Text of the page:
Camellia sinensis (generic name)
treats Oral leukoplakia/ carcinoma, Osteoporosis prevention, Colorectal cancer, Dental cavity prevention, Asthma, Stress, Diabetes, Metabolic e...
Table of Contents
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Interactions with Drugs
Studies of the interactions of black tea with drugs are limited. However, black tea is a source of caffeine, for which multiple interactions have been documented.
Black tea may increase the effects of drugs that cause the blood vessels to narrow (called vasopressors).
The combination of caffeine with ephedrine, an ephedra alkaloid, has been implicated in numerous severe or life-threatening cardiovascular events such as very high blood pressure, stroke, or heart attack. This combination is commonly used in over-the-counter weight loss products and may also be associated with other adverse effects, including abnormal heart rhythms, insomnia, anxiety, headache, irritability, poor concentration, blurred vision, and dizziness. Stroke has also been reported after the nasal ingestion of caffeine with amphetamine.
Caffeine may add to the effects and side effects of other stimulants including nicotine, beta-adrenergic agonists such as albuterol (Ventolin®), or other methylxanthines such as theophylline. Conversely, caffeine can counteract drowsy effects and mental slowness caused by benzodiazepines like lorazepam (Ativan®) or diazepam (Valium®). Phenylpropanolamine and caffeine should not be used together due to reports of numerous potentially serious adverse effects, although forms of phenylpropanolamine taken by mouth have been removed from the U.S. market due to reports of bleeding into the head.
When taken with caffeine, a number of drugs may increase caffeine blood levels or the length of time caffeine acts on the body, including disulfiram (Antabuse®), oral contraceptives (OCPs) or hormone replacement therapy (HRT), ciprofloxacin (Cipro®), norfloxacin, fluvoxamine (Luvox®), cimetidine (Tagamet®), verapamil, and mexiletine. Caffeine levels may be lowered by taking dexamethasone (Decadron®). The metabolism of caffeine by the liver may be affected by multiple drugs, although the effects in humans are not clear.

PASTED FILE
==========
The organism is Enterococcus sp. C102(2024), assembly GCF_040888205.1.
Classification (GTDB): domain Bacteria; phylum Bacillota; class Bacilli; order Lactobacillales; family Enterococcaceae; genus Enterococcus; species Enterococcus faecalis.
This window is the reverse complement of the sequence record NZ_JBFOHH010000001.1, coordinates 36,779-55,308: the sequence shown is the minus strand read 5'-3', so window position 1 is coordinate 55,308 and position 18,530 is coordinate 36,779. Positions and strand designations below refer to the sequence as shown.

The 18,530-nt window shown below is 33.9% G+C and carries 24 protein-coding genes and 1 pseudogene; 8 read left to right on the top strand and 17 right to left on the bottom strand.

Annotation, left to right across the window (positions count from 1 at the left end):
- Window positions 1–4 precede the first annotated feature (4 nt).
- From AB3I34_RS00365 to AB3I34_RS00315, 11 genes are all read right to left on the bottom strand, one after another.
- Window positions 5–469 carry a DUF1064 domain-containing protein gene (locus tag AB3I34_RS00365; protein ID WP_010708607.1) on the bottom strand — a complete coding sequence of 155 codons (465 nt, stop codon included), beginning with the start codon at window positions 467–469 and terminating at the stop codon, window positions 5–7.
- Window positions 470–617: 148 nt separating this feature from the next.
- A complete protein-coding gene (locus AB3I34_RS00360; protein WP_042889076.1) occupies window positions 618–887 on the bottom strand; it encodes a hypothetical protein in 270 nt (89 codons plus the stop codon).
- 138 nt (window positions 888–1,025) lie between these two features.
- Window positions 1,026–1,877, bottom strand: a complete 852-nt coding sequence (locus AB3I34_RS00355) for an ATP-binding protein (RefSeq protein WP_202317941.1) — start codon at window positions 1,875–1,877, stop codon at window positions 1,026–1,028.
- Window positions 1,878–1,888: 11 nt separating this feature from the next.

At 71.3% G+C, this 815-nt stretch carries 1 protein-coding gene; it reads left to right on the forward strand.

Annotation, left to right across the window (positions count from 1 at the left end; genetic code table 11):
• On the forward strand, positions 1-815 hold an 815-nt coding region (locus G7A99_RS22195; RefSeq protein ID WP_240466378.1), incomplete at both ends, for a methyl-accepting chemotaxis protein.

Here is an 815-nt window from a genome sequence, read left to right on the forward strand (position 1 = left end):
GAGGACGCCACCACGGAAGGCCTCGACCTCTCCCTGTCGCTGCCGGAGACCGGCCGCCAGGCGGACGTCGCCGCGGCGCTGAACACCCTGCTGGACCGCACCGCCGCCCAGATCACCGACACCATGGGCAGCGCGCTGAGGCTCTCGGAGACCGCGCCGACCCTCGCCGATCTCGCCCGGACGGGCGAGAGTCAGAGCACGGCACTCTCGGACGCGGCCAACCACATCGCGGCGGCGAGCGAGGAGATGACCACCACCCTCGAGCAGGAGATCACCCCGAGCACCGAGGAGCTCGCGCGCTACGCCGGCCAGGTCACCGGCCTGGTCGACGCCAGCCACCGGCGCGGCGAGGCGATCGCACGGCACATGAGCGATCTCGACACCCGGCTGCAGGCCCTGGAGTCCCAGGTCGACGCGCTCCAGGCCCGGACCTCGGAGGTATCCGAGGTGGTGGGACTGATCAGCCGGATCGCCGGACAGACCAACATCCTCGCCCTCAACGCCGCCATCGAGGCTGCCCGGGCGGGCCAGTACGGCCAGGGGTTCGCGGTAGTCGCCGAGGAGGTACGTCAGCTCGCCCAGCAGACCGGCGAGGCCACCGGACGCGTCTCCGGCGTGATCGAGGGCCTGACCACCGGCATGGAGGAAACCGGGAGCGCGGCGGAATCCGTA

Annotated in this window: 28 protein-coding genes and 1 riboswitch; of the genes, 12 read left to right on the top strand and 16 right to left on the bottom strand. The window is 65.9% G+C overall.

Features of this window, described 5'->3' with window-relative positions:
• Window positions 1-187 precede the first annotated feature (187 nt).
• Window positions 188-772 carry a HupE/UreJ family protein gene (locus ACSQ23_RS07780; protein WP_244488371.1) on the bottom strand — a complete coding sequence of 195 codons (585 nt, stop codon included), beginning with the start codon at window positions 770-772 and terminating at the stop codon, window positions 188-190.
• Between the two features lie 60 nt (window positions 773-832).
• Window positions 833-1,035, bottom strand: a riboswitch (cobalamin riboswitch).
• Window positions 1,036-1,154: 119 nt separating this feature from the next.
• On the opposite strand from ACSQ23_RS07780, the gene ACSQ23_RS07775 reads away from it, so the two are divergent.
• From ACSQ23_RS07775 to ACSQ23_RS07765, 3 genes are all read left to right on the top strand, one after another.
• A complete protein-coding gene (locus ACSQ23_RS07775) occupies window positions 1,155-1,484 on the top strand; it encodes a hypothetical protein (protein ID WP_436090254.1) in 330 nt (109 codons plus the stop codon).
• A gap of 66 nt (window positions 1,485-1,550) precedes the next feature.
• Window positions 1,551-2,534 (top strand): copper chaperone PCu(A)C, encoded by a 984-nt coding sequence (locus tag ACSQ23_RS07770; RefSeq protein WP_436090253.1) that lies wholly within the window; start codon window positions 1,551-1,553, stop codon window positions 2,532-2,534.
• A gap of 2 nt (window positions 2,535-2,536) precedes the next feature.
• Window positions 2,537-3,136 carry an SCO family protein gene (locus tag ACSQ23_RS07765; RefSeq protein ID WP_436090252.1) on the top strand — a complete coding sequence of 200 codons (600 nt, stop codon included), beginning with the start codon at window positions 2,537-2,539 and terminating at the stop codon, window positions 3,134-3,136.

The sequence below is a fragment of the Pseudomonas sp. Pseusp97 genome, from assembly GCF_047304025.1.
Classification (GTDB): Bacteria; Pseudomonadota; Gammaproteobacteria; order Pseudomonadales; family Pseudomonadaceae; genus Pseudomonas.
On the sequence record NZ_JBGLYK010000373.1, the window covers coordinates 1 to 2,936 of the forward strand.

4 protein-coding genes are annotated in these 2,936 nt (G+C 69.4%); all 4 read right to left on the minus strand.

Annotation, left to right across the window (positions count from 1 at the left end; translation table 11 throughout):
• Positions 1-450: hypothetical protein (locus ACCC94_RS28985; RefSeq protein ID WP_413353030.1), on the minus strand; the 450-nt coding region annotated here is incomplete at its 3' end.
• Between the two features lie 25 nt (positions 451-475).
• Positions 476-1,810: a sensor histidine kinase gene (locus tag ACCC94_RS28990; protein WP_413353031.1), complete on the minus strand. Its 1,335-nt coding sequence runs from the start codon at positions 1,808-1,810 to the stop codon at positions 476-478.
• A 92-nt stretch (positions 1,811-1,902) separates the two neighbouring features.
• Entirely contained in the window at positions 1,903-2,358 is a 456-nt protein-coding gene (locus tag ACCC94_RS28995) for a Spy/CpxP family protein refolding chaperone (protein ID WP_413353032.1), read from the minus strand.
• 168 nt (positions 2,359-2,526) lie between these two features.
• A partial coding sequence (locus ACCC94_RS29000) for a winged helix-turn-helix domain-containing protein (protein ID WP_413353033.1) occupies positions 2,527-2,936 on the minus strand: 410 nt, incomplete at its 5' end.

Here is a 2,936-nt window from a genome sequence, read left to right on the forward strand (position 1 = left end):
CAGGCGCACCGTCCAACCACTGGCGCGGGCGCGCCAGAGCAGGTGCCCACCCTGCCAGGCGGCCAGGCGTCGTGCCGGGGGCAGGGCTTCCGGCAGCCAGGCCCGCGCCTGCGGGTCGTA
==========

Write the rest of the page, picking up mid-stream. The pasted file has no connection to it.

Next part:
Caffeine may lengthen the effects of carbamazepine or increase the effects of clozapine (Clozaril®) and dipyridamole. Caffeine may affect serum lithium levels and abrupt cessation of caffeine use by regular caffeine users taking lithium may result in high levels of lithium or lithium toxicity. Levels of aspirin or phenobarbital may be lowered in the body, although clinical effects in humans are not clear.
Although caffeine by itself does not appear to have pain-relieving properties, it is used in combination with ergotamine tartrate in the treatment of migraine or cluster headaches (for example, Cafergot®). It has been shown to increase the headache relieving effects of other pain relievers such as acetaminophen and aspirin (for example, Excedrin®). Caffeine may also increase the pain relieving effects of codeine or ibuprofen (Advil®, Motrin®).